• Step 3. Let them walk around with the harness on for a while after dinner. If they seem unhappy about the harness try to distract them by playing with them and praising them when they leave the harness alone. Do not shout or scold your cat if they try to get out of the harness.

  • Step 4. Attach the leash and let it drag behind your cat for a while, letting them go where they like. It’s all about getting them use to the new equipment before you begin the actual cat leash training.

Carry out the above steps everyday for about a week or until your cat pays no attention to the harness and leash.

It is best to pay attention to how your cat reacts to the harness and wait for them to accept it. If you try to rush things it just won’t work. My sister made the mistake of trying to take her cat straight outside with the harness first day. You should have heard the hissing.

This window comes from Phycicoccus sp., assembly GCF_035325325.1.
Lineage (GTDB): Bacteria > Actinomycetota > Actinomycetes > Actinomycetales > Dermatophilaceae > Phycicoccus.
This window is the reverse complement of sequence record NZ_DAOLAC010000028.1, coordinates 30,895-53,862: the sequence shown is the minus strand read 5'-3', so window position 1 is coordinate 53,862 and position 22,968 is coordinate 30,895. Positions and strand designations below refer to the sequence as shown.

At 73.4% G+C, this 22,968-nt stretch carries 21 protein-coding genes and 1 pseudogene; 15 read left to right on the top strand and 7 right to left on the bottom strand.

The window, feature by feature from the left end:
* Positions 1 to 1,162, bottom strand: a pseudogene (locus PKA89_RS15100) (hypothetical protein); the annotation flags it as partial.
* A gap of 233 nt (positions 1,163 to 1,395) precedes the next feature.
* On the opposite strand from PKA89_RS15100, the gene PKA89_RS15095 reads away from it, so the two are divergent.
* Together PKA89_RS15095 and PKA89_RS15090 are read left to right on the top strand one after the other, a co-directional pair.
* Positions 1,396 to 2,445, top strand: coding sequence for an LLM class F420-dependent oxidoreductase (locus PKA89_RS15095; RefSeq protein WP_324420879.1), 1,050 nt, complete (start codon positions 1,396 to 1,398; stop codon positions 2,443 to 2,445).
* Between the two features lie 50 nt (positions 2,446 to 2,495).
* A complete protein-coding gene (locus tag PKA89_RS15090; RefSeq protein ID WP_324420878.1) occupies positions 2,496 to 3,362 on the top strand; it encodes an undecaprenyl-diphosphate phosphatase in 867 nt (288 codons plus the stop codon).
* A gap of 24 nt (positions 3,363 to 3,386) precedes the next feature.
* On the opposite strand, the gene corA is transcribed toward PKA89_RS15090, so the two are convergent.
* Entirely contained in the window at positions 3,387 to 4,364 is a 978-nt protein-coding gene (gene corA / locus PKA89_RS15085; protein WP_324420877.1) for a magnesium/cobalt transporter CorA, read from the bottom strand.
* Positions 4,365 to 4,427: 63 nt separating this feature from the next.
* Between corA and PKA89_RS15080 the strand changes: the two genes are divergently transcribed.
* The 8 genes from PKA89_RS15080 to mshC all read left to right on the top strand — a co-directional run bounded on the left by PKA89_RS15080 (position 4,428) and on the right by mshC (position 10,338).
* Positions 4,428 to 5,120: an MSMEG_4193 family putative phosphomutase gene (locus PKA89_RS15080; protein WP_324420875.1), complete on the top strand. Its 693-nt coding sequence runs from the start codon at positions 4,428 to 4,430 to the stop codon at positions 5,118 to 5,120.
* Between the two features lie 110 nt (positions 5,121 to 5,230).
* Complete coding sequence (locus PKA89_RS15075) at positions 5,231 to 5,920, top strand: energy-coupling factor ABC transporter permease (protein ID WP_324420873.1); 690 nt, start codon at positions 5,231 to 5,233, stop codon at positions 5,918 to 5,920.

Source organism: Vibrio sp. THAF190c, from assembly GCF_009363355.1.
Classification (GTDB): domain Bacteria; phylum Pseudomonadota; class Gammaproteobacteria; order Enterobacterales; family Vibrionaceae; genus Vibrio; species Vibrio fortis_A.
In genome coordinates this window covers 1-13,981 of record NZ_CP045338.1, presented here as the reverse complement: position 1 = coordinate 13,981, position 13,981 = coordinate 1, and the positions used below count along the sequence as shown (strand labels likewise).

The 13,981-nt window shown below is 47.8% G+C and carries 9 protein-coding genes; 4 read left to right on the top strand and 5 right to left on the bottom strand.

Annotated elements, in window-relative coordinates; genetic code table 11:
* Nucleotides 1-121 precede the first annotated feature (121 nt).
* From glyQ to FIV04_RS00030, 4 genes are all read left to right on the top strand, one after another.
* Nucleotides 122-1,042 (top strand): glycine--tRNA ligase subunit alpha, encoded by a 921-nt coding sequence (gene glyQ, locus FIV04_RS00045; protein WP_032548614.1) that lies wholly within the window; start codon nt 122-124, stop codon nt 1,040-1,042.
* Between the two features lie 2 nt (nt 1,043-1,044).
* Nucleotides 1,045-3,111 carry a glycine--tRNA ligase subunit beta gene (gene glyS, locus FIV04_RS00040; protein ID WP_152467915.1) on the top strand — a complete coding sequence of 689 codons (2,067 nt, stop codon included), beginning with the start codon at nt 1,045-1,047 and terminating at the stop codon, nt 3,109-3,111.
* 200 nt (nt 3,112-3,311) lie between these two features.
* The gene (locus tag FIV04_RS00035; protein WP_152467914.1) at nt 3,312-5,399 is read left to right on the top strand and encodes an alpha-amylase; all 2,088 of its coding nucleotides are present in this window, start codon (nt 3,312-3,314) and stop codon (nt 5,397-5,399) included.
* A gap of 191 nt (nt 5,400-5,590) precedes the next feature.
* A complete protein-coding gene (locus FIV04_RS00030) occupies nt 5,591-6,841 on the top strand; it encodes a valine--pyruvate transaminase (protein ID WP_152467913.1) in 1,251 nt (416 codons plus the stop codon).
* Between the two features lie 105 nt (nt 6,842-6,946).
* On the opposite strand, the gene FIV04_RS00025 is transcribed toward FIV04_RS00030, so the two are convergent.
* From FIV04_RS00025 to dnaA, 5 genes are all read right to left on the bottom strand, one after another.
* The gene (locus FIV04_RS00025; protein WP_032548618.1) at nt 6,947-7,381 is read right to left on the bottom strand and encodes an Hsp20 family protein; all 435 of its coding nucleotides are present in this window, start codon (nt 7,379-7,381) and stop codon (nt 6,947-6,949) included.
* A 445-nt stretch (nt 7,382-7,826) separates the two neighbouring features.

• Step 5. Once they are happy wearing the harness it’s now time to get them used to you following them around. Pick up the leash (still indoors), but keep it slack and follow them around like this for a while. Once again repeat this process for a few days.

  • Step 6. Now, while holding the leash, call your cat and encourage them to come to you. Do not pull on the leash as this will make your cat pull away rather than come to you. The aim of this is to get your cat to follow you.

  • Step 7. Now that your cat will walk with you on the leash it’s time to take them outside. Make sure that the first few times you take them outside you let your cat decide how far they want to go.At first they might just be happy to be with you near the door. But as they become more confident, you can gently persuade them to follow you further out. Remember to never pull on the leash and keep it fairly slack, but not too long as you may need to be close enough to rescue your cat from any dangers.

Take your time with this cat leash training. If it turns into a battle of wills, you will surely lose. Remember cats learn by experience, so make this a good one from the start.